Badgers look for victory on road against Michigan State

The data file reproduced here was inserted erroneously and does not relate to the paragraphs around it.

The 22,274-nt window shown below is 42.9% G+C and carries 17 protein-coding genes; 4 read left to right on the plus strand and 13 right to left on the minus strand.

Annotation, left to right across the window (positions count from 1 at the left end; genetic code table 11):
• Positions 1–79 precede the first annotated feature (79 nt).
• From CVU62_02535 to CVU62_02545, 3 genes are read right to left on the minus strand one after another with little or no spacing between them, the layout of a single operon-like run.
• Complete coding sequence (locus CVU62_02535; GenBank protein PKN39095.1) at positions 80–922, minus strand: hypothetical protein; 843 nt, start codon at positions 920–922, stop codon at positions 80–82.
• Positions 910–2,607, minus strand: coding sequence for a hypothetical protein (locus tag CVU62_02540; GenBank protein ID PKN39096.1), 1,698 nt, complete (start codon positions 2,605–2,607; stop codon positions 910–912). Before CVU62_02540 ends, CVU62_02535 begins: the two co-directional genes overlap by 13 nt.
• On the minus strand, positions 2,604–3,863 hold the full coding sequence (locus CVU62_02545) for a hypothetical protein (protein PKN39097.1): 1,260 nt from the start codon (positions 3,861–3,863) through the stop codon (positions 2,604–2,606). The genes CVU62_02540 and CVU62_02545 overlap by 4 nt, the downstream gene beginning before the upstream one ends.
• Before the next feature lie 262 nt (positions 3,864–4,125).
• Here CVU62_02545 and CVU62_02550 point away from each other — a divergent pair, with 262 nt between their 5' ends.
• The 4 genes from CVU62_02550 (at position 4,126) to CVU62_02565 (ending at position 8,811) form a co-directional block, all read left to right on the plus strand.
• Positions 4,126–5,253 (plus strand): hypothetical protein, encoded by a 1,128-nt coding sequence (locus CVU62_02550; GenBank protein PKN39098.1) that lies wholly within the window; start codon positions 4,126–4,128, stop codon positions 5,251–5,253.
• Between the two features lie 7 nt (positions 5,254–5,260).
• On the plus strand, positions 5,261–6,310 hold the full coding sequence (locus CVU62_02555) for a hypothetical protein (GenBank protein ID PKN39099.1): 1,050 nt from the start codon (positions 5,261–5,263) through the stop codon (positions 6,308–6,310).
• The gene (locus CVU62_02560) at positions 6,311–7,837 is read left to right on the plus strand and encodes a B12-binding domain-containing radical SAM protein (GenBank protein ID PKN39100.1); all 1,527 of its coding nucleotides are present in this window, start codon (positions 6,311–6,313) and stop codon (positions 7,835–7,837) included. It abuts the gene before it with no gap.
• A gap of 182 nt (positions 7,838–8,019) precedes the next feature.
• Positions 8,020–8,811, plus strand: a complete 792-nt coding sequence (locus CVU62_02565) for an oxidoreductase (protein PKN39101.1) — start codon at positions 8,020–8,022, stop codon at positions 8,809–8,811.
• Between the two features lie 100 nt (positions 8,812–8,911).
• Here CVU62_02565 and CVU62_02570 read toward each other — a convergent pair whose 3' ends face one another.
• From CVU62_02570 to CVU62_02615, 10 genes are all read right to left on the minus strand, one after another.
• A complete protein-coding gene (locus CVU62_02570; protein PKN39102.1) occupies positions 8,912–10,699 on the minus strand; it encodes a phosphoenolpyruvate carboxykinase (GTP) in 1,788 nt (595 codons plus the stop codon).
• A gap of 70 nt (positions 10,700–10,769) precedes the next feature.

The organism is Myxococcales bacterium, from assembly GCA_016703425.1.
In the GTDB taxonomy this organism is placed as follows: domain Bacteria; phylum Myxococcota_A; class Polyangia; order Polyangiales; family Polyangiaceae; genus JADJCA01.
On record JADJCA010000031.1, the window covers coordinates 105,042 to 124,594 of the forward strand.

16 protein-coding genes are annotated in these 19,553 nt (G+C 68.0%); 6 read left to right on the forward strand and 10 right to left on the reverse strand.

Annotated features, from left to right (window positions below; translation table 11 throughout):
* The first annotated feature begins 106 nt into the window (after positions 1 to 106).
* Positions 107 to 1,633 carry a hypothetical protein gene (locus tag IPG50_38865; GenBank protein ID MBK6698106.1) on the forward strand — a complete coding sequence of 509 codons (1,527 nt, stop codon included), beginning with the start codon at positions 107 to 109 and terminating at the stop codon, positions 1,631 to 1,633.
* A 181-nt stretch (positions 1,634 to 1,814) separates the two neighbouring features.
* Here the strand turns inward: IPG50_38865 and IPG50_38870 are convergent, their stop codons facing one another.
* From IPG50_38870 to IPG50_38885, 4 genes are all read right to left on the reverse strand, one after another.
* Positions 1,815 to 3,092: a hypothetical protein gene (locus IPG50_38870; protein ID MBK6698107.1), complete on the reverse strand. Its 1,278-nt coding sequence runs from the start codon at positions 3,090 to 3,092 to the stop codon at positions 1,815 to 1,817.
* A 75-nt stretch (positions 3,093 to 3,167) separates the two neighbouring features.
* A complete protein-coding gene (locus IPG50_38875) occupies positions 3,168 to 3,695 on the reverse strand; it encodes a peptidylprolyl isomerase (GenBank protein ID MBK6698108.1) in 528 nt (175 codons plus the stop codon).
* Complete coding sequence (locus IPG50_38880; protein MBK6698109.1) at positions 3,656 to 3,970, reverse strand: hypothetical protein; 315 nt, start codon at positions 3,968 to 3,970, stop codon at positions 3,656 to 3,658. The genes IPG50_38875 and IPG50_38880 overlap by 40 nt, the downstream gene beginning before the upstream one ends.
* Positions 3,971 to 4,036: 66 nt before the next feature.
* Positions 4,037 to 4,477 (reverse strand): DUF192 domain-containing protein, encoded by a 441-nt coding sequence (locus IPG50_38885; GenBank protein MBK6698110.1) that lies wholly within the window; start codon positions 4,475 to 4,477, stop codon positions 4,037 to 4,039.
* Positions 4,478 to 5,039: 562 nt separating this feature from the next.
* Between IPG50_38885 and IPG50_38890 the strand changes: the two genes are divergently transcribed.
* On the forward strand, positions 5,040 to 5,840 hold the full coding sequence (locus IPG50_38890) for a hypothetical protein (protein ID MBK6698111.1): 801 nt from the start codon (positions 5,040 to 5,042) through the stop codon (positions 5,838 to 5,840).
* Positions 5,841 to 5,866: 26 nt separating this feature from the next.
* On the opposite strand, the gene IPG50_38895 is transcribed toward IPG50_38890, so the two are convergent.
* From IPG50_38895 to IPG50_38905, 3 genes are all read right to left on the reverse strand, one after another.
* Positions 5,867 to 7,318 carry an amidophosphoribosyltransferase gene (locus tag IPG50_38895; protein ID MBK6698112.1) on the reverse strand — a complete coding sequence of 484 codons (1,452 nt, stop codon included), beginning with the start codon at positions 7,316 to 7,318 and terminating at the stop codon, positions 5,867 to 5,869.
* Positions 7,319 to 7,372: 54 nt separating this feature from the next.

first_imgKarel and the Badgers will try to get back on track Sunday against Michigan State.[/media-credit]Following a devastating overtime road loss to Penn State, the University of Wisconsin women’s basketball team will have to regroup quickly Sunday as they travel to East Lansing, Mich., to take on the Michigan State Spartans.“We know we’ve got a challenge ahead of us,” head coach Lisa Stone said following the Badgers’ victory Sunday over Illinois. “It’s very, very important that we go out there and take care of business.”The Badgers knew their current road trip would be difficult, but they probably never imagined the first game would go the way it did. Despite leading by as many as 17 points, the Badgers allowed the Nittany Lions to reel off 19 unanswered in the second half, eventually sending the game into overtime.In the extra period, junior guard Tyra Grant — who led all scorers with 32 points — hit a jumper in the lane as time expired to give Penn State the 58-56 victory.Wisconsin (14-6, 4-5 Big Ten) will look to rebound from Thursday’s loss against one of the conference’s best teams in Michigan State.Despite finishing the non-conference season with just a 7-4 record, Michigan State has impressed so far in Big Ten play, winning three of its first four conference road games.“I think the conference is wide open, I really do,” Stone said. “I think as we go into the last 10 games of the season, the teams that start to really get it — that take care of the ball and find help from the bench or continue to play consistent — are going to be the teams that are going to be there in the end.”Michigan State (13-6, 6-2) is led offensively by forward Aisha Jefferson, a redshirt junior, who averages 12.2 points per game. Against Big Ten opponents, junior center Allyssa DeHaan has emerged as the team’s leading scorer, averaging 13.4 points per game in conference play.MSU ranks third in the Big Ten in both scoring offense and scoring defense, averaging 67.4 points per game while allowing just 56.1 points. UW is one of two teams above MSU in scoring defense, but the Badgers’ offense falls far short of the Spartans, averaging just 58.6 points per game.Aside from Alyssa Karel, who leads the team with 13.2 points per game, Wisconsin will look for another strong game offensively from junior guard Teah Gant, who has emerged recently as a significant scoring threat for UW.Gant, best known for her defensive play, has used her ability to drive to the hoop to relieve pressure from Karel and junior forward Mariah Dunham, the Badgers’ second leading scorer with 9.2 points per game.“I think I just take what’s given to me, and you know, if you have Alyssa [Karel] on the wing getting denied, then that opens up a space for me to drive,” Gant said.Not only has Gant emerged as another scorer for Wisconsin, but her presence on the court and ball-handling skills give the cardinal and white another option at point guard, something crucial in the tight games the Badgers have played lately.“Teah is a calming force for us; she really is,” Stone said. “I think everybody would admit that she really keeps us patient and takes care of the ball and handles it very well.”After an emotional loss against the Nittany Lions, the Badgers will need to put the game behind them and focus solely on the task at hand.“The biggest thing is that we kind of forget what’s behind us, our success [and] our failures,” Karel said. “We can’t dwell or get too high on our wins or our losses. We’ve just got to keep looking forward.”last_img read more